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Living History In the Early 1800's

It all started for me as a child growing up and reading about Dan Boone and Jim Bridger. I always felt like I was born out of season born to late to see this great country before the white man up and ruined it. Back in the early 80's I ran across a group of folks who felt the same as me and life got better. Ive camped in a tipi along the yellowstone and woke up to a new snow that seamed to paint the world into a crystal wonderland. I have been to many gatherings all over the US and Canada where it was like stepping back in time to the days of the long hunter and the days of the mountain skin trapper. I have built my own rifles and forged my own traps and trapped mountain streams for beaver. But what I hold most dear is the friends that Ive made along the way. And the values that I picked up along the way its been said that buckskinning is a way of life. I cant speak for all but for me its the only way. There comes a certain confidence that you get knowing that if you had to live off the land you could do it and do it well. And Im able to do that thru history and the skills that while common back in the 1700 thru the 1800's that are being kept alive by a few people who love history as much as me.  Its funny but the same greed and need for personal gain was just as bad back then as it was now. Mankind hasnt changed all that much but you learn that thru history also. Untill the next time keep your eyes on the skyline and watch your topknot!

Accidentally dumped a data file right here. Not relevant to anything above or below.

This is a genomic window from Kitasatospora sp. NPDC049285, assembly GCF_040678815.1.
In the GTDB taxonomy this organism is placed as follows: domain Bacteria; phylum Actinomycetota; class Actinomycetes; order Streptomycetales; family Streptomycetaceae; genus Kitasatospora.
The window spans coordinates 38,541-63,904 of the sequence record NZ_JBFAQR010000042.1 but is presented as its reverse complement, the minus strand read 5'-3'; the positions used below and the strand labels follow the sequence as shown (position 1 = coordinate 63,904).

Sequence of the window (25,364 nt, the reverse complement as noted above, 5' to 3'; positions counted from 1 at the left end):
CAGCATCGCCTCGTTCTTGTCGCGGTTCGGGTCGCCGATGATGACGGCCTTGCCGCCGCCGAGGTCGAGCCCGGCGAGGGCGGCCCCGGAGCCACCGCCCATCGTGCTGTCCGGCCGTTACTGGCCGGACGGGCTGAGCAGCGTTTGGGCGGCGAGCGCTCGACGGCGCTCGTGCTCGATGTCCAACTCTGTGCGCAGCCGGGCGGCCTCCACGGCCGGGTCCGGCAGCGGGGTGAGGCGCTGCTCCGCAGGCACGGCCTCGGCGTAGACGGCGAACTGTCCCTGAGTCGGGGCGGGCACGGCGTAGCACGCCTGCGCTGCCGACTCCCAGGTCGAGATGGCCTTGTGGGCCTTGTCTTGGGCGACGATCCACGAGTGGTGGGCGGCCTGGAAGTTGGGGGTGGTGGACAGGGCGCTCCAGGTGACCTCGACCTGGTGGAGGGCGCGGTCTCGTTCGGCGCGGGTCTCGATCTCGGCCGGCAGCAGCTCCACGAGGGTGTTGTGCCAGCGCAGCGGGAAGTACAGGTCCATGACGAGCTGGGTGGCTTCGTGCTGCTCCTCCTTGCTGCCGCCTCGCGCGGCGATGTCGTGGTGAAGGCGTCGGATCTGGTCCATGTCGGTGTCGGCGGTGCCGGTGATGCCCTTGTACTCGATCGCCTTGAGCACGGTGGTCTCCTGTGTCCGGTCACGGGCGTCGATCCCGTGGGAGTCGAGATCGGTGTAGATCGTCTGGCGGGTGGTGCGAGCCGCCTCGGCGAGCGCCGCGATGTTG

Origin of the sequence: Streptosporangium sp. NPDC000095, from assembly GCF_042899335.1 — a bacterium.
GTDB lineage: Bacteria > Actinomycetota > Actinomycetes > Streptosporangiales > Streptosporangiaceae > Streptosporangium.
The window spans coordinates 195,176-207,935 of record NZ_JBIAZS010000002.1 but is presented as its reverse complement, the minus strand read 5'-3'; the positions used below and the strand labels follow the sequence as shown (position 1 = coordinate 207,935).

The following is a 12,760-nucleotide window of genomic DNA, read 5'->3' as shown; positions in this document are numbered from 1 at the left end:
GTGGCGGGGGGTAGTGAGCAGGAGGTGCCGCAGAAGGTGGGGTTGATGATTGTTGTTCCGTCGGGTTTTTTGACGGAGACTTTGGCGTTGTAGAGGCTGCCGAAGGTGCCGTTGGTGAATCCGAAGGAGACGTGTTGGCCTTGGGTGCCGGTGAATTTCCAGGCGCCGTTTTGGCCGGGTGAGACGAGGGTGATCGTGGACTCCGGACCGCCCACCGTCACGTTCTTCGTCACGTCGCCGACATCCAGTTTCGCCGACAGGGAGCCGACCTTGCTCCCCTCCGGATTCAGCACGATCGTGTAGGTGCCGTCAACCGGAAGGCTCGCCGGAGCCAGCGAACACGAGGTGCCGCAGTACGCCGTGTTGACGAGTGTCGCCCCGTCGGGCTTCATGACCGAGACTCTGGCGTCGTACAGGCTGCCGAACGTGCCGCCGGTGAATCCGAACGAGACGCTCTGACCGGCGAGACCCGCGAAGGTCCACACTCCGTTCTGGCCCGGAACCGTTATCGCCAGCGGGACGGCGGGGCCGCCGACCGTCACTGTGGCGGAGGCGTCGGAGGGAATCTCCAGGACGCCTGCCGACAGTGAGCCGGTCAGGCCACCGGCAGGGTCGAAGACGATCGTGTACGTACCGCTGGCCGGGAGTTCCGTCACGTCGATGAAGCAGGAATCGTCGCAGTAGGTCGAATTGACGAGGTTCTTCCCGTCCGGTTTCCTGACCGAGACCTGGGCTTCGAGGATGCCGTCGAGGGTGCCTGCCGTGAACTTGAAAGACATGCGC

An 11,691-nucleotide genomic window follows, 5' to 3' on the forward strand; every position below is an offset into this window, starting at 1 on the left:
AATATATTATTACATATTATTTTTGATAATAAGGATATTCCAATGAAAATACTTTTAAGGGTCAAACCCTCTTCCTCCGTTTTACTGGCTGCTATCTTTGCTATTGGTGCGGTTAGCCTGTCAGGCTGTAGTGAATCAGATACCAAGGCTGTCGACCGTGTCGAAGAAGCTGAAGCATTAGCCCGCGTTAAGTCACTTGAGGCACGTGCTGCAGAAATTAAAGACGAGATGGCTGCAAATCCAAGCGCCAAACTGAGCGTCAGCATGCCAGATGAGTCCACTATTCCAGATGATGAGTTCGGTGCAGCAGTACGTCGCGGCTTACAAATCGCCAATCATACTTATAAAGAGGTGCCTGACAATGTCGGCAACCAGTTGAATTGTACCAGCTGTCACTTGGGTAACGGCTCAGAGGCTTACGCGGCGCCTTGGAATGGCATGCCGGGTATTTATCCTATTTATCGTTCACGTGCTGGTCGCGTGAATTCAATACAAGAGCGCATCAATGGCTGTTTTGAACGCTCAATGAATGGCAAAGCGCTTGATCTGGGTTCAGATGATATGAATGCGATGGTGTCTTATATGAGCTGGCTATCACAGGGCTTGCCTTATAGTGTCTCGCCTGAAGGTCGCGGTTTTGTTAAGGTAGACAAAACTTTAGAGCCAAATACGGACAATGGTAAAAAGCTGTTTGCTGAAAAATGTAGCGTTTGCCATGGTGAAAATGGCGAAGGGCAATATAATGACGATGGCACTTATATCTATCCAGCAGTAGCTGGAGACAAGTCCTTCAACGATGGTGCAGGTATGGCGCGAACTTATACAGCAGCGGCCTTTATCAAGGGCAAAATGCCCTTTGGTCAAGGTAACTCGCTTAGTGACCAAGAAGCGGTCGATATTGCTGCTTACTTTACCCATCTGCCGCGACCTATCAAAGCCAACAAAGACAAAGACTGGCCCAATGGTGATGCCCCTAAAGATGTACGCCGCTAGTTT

Oldkybladesmith Oldkybladesmith 46-50, M 1 Response Sep 8, 2009

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Hi, I enjoyed your post and I feel alot the same way as you. I am 71 years old and when I was a kid I was raised a lot like time period of the turn of the century. I was raised on a farm with no electric lights, inside water, etc. Through the 3rd grade I went to a one room school house with the 1st thru 8th in one room with one teacher. Sometimes I rode a horse to school. We had a bus but it came before I could get my chores done. In some ways it was the greatest life you could live. But the work, especially for my parents was very hard and no money for anything extra.<br />
Bruce Howell